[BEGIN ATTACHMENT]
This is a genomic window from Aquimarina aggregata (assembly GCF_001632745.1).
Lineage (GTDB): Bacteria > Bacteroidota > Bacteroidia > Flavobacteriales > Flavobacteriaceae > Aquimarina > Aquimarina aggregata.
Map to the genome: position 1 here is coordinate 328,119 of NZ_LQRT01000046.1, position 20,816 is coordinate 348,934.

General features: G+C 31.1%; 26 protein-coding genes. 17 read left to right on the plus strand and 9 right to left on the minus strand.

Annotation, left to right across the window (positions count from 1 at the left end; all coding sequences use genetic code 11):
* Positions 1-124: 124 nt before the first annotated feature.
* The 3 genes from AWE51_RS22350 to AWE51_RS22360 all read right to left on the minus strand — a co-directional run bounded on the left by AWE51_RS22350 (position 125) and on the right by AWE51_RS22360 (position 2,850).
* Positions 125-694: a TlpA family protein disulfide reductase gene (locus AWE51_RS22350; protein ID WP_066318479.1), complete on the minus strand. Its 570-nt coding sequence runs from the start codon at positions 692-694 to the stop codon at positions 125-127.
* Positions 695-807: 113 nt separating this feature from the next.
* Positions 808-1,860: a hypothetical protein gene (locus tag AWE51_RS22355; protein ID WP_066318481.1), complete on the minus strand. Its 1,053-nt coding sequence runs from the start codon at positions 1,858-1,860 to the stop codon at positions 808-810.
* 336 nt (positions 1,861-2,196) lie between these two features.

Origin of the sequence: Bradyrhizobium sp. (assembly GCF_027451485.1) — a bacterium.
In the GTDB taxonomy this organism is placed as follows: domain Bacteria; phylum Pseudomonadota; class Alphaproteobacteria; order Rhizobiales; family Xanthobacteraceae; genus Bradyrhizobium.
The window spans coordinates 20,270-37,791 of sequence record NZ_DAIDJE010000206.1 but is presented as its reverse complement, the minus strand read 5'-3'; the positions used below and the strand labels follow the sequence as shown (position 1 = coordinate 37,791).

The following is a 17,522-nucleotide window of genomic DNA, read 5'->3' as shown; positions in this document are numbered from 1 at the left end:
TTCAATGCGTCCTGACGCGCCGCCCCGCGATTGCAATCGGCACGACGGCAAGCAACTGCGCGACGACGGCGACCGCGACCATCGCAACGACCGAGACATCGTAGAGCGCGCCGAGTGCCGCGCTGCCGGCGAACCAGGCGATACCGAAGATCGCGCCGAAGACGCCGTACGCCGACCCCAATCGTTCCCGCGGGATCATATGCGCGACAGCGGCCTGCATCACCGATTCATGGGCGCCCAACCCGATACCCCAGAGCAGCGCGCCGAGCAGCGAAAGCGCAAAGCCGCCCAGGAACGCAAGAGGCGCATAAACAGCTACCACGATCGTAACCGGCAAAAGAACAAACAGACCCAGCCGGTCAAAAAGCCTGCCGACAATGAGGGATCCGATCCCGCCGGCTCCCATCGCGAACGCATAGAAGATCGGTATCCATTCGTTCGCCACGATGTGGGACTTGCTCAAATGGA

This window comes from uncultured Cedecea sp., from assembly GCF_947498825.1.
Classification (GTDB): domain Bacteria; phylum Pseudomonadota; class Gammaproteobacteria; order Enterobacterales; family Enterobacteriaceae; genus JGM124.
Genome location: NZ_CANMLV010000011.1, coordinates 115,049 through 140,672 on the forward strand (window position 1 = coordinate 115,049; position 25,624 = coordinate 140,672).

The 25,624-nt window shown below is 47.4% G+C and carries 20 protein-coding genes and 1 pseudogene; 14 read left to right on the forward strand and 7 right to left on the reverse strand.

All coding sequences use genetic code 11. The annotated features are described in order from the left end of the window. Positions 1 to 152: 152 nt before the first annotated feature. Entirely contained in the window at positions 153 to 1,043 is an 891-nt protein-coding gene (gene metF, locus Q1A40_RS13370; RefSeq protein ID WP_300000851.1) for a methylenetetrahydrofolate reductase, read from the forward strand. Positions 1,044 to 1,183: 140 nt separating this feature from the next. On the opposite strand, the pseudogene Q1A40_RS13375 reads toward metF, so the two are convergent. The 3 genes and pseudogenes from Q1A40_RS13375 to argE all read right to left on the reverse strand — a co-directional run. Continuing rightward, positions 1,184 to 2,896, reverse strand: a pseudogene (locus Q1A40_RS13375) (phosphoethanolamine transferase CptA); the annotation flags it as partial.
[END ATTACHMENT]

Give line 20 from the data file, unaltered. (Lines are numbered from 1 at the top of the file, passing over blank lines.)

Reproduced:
The 25,624-nt window shown below is 47.4% G+C and carries 20 protein-coding genes and 1 pseudogene; 14 read left to right on the forward strand and 7 right to left on the reverse strand.